Archives for category: Time to Celebrate

I am so excited about this Sunday as we will be celebrating parents. You see, I am old school. I still revere my parents (in the proper way, of course) and am very aware that by the grace of God I am what I am today because of the investment they made in my life.

My mom and dad are celebrating their 60th Wedding Anniversary this year and they are still very happy together. They have raised nine children who are all followers of Christ today and are doing very well in living productive and happy lives. They also have 20 grandchildren and 2 great-grandchildren, whom they love unconditionally and continue to invest their lives in.

But if you ask my mom and dad what has made them successful as parents, they will be quick to tell you that all the credit must go to God. All they did was establish their home on the foundation of God’s Word and stood firm against the tide of pseudo-science which circa 1960 started to dictate that we should run our homes as something akin to a democracy.

My parents didn’t complete High School. They learned to read books through the rudimentary teachings of a faithful teacher in a one-room grammar school, which relied primarily on root memory. But even if they had never learned to read, they had the wisdom of the ages. They knew how to read people and see beyond their appearance into their soul (trust me: you never fooled my mom!). Contrary to many kids my age, when I was growing up, I always thought my mom and dad were sages.

It was only later that I realized that their wisdom did not come from school learning. It came from pouring their life and soul into the treasures “hidden” inside God’s Word.

My mom and dad were not rich either (he has been a pastor for almost 50 years, need I say more?). I remember too well the times we had to wait until later, hoping that dad would come home bringing something for us to eat. Invariably, he always showed up and there was food on the table, albeit very late some times.

Only later I realized the struggles they had to endure to feed the mouths of 9 little children. When you are poor, you are constantly preoccupied with surviving. Every ounce of energy, every creative activity, every word uttered — everything — is intended to address one thing and one thing only: where will your next meal come from. And don’t even think about getting sick. Living two hours away by boat, even if they somehow managed to get the money to pay for hospital care, made it impossible for us to have anything but only the basic home remedies which could never address the real problems we were facing in a world where nobody seemed to care.

But my mom and dad managed not only to survive but to thrive in that environment. They kept believing in God and God never disappointed them. Watching God deliver answer after answer as a result of their prayers made a believer out of me. I was forever “biased” toward the idea that when we ask God hears us loud and clear and when He delivers He loves to do it with a bang.

And that is why I am excited about this Sunday. And if you come to church either at 9:00 or 10:45, I know you will be blessed. And yes, I have a special surprise prepared for you during the service.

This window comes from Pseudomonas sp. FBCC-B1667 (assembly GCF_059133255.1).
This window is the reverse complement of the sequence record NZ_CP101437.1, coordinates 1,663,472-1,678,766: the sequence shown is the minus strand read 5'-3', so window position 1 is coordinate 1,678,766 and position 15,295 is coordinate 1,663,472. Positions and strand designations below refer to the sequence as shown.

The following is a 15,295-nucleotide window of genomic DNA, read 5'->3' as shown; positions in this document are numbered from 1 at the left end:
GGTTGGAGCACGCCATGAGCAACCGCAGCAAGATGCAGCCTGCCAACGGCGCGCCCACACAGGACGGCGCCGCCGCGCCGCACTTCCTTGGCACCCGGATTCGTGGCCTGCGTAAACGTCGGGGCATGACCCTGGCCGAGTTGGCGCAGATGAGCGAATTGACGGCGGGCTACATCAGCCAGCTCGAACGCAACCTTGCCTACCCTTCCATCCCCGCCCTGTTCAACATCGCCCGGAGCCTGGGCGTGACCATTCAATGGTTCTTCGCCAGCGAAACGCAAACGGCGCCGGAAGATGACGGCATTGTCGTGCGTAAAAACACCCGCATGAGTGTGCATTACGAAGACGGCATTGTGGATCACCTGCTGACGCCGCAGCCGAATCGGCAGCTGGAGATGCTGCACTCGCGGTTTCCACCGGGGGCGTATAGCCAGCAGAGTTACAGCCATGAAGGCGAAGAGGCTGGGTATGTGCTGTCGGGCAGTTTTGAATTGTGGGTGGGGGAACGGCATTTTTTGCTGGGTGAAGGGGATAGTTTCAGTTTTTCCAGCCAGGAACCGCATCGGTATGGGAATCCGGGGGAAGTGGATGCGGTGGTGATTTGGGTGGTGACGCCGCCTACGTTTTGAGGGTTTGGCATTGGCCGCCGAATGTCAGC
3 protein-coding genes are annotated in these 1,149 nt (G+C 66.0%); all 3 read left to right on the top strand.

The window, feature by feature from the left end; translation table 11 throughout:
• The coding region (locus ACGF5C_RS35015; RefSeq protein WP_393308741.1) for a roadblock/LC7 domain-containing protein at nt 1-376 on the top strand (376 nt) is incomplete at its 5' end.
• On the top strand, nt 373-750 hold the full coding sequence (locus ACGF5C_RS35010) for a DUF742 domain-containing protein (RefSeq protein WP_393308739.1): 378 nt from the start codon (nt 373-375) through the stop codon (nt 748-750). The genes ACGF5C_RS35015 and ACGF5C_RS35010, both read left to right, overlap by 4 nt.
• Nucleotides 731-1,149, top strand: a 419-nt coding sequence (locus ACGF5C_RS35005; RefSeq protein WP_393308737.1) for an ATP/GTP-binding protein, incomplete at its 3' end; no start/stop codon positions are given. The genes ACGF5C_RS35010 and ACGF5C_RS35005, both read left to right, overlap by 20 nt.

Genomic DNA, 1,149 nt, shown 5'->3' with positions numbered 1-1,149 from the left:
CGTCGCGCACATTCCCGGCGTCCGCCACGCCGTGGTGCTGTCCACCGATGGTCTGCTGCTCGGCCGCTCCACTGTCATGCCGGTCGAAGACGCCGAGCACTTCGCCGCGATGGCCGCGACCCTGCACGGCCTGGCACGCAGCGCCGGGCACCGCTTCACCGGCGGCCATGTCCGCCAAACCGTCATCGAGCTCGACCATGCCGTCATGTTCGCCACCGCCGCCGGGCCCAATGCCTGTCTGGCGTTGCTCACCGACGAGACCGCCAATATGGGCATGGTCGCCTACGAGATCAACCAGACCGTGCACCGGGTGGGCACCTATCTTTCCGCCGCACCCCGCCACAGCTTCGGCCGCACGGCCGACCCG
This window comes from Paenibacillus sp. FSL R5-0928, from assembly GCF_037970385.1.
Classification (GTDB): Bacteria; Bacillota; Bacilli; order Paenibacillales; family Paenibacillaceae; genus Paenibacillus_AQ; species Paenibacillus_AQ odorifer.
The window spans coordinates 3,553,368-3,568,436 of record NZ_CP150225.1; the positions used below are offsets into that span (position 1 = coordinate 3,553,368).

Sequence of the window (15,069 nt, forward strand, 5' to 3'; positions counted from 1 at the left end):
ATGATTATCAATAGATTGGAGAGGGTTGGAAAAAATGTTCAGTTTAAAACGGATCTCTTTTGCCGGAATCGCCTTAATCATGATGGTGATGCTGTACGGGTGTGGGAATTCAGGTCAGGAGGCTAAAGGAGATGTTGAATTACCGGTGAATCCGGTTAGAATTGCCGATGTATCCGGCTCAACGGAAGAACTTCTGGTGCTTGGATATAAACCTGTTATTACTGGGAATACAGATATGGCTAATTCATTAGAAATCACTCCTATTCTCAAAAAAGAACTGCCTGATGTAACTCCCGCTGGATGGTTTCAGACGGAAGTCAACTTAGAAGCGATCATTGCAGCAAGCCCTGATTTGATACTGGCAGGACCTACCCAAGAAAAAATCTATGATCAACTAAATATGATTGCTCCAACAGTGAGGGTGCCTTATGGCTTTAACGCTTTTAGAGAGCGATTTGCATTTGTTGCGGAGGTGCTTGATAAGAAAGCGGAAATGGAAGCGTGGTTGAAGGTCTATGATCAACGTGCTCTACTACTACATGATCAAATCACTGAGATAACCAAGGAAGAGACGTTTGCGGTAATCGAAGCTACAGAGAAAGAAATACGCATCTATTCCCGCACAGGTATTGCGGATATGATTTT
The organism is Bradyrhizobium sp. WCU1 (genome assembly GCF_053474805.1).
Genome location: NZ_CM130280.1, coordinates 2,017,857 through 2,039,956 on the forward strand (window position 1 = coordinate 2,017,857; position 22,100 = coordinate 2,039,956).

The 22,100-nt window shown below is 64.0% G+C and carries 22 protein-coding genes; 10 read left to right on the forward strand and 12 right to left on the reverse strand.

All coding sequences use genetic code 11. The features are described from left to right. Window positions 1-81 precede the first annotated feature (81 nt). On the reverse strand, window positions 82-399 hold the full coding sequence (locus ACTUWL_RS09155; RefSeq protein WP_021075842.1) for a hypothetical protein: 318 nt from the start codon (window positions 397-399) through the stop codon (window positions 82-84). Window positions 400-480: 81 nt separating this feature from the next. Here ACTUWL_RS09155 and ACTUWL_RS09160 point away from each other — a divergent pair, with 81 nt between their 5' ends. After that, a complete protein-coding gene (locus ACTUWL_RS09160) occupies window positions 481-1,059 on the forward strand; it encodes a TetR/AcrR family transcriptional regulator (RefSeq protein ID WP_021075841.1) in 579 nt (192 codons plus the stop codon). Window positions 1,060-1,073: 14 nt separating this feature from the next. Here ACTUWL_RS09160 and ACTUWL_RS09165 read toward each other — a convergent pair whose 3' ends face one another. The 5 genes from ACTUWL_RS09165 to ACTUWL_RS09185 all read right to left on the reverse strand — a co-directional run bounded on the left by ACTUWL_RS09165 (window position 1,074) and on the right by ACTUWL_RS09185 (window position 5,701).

See you Sunday, then!

Pastor Ivanildo C. Trindade

I grew up without grandparents. I know I am not the only one. There are millions like me. But least mine was not a sad reason. It was simply out of necessity. My dad took a pastorate in a town in another state and before we knew it we not children anymore and we realized that grandparents were missing from our childhood. Translation: we were poor and never got to travel much.

In one of my early memories of my early years on the Amazon, though, I have a now almost faint recollection of my grandfather on my mother’s side of the family taking me out fishing one day. I caught a big fish, then accidentally “release” it before I could rope it into the boat. My grandfather said, “Don’t worry, son. We’ll catch another one.” Well, I hate to say it, but I don’t recall ever again catching another one as big as the one I let go.

Later that same grandfather would die in a hit and run accident, but by then he already knew the Lord. He who spent half his life drinking fell in love with Jesus and gave the bottle up. My grandmother, his wife, would live many more years, the last decade in a state of dementia that often got her confused and afraid. But she also accepted the Lord before she died.

I also remember a photo of the same grandparents, standing in front of their hut, built on stitches, thatch-roofed, on the Amazon. The year of 1965. A pastor I would meet much later in the U.S. gave me the picture, which he had taken when he was visiting there. The house was simply a shell with holes for windows and rough cut wood. There were no furniture or appliances, only some hammocks, my grandmother’s sparkly clean pots and pans — the few she owned — and some bags lying around. The pastor said my grandfather, in spite of what we would consider to be his abject poverty, greeted him with the following words: “Welcome to our house. We have everything here.”

That story reminds me of the believers in Macedonia, of which Paul said,  “In the midst of a very severe trial, their overflowing joy and their extreme poverty welled up in rich generosity.” (2 Corinthians 8:2). 

And that is the story of many of our grandparents. Most of them had a lot less than we do, but they were joyful and generous. We want to celebrate that as we honor grandparents this Sunday at Grace Church. I sure hope you will be able to join us then.


Pastor Ivanildo C. Trindade